The symptoms of neurological diseases could be worsened by rising global temperatures and the spread of airborne pollutants as scientists continue to evaluate the harmful effects of climate change.

Wind energy versus coal fired power plant

According to new research, rising temperatures and air pollution can cause diseases.


Extreme weather events accelerated by climate change are associated with an increase in strokes, headaches, and seizures, as well as an increase in hospital visits among patients with dementia, according to a report published in the American Academy of Neurology.

Extreme weather changes include high heat and heat waves, as well as drastic changes in temperature.

The report found that pollutants, including fine particulate matter containing copper and nitrates, were associated with a higher risk of stroke, headaches, dementia and Parkinson's disease.

Regional factors beyond temperature alone, including land use and population density, may also be responsible for spreading infectious diseases, according to a review of several studies.

There is an "unmet need in planning" for neurologic care in the face of ecological instability, according to researchers.

PLAY Forbes Business Egyptian Jewelry House Azza Fahmy Eyes International Market With Bidayat Partnership Read More Hy-Vee And Iowa Speedway Announce Big Name Concert Lineup For 2023 Hy-Vee IndyCar Weekend Read More Red Bull’s Benny’s Basecamp Event With Benny Milam Celebrates Street Snowboarding’s DIY Spirit Read More Read More Read More Read More Read More Read More Read More Read More Amazon Starts Massive Round Of Layoffs—Here Are The Biggest U.S. Job Cuts This Year Read More Poland Missile Explosion Likely Caused By Ukraine—But Russia Is Responsible, NATO Chief Says Read More 1/1 Skip Ad Continue watching after the ad Loading PodsVisit Advertiser websiteGO TO PAGE Egyptian Jewelry House Azza Fahmy Eyes International Market With Bidayat Partnership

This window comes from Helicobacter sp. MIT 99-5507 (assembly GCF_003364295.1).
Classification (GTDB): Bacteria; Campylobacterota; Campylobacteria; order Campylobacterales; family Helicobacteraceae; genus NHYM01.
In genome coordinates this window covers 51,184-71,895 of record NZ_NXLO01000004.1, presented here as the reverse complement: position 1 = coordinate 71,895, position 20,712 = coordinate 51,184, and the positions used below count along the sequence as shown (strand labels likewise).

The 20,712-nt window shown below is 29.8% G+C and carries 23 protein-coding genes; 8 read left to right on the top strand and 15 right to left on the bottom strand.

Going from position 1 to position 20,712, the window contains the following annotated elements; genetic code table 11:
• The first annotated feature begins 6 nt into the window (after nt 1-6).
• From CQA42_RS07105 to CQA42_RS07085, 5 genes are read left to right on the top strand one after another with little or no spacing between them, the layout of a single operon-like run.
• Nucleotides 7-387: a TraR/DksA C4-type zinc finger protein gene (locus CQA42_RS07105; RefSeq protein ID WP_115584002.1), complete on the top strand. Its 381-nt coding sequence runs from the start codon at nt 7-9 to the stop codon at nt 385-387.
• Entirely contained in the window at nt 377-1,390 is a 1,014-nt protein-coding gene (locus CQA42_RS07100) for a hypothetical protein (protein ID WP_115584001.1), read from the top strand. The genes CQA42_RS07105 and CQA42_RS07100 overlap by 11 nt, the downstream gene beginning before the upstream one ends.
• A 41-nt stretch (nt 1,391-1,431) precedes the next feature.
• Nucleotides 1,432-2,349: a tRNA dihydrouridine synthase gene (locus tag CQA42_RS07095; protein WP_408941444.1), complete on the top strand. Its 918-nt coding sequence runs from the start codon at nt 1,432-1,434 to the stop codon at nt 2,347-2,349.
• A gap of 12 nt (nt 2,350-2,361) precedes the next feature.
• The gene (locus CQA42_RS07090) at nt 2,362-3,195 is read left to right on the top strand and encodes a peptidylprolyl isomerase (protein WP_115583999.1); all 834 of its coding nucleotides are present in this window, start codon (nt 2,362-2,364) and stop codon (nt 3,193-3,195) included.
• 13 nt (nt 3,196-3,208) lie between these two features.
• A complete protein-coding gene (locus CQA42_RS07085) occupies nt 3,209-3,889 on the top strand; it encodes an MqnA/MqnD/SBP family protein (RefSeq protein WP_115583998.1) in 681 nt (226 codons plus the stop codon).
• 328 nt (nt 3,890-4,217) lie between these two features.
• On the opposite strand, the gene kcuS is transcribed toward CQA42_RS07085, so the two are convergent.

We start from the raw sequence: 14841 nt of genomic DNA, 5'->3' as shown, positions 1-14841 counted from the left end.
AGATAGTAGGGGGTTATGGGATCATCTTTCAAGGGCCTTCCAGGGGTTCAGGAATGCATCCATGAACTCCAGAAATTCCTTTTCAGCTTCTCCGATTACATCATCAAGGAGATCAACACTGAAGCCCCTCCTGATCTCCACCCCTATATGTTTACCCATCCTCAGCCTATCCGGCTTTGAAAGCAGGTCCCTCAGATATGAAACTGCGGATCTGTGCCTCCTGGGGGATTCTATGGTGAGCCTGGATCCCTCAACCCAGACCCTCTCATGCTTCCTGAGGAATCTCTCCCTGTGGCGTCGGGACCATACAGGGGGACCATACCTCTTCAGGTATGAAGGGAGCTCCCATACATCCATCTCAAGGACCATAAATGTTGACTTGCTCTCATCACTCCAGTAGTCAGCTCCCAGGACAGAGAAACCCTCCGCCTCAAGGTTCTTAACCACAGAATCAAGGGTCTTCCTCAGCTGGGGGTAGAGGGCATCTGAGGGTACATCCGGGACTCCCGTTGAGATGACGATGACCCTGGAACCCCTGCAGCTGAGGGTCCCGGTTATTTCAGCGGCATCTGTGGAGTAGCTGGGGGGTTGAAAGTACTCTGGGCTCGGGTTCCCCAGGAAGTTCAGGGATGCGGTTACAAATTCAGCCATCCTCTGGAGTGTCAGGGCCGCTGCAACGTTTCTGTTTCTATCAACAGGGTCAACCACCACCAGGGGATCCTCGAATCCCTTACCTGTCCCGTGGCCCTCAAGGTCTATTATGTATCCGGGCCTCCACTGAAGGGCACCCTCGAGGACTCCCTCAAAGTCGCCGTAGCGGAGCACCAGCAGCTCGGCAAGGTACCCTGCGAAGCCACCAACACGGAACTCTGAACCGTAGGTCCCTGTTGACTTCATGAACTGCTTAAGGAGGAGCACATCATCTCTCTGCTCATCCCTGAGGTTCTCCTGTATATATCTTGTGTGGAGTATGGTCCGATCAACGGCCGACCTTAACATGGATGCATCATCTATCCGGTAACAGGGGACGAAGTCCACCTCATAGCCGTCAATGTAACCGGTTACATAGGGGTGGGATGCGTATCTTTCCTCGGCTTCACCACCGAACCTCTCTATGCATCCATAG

Climate change is believed to be the cause of hotter weather and stronger storms. The effect of rising temperatures on human health has not been studied as much. Even though food and water shortages are linked to neurological health and climate change, researchers couldn't find any studies that looked at the effect of food and water scarcity on neurological harm.


Studies have found that climate change could cause future epidemics. Climate change could be the biggest health threat facing humanity according to a recent World Health Organization report. Warming temperatures, food scarcity, increased risk of disease and dangerous weather such as heat waves and storms could undermine 50 years of vastly improving global health. According to a review published in July in the journal Nature Climate Change, the spread of infectious diseases has been linked to the warming of the planet.

Big Number

The temperature was at NationMaster. According to the UN report, global temperatures are expected to rise by the end of the century. The goal of the Paris Climate Agreement is to limit global temperature rise to 1.5 degrees Celsius by the year 2200.

Climate change is seen as the biggest health threat facing humanity.

A study found that over half of infectious diseases could be worse due to climate change.

A study found that climate change could cause future Pandemics.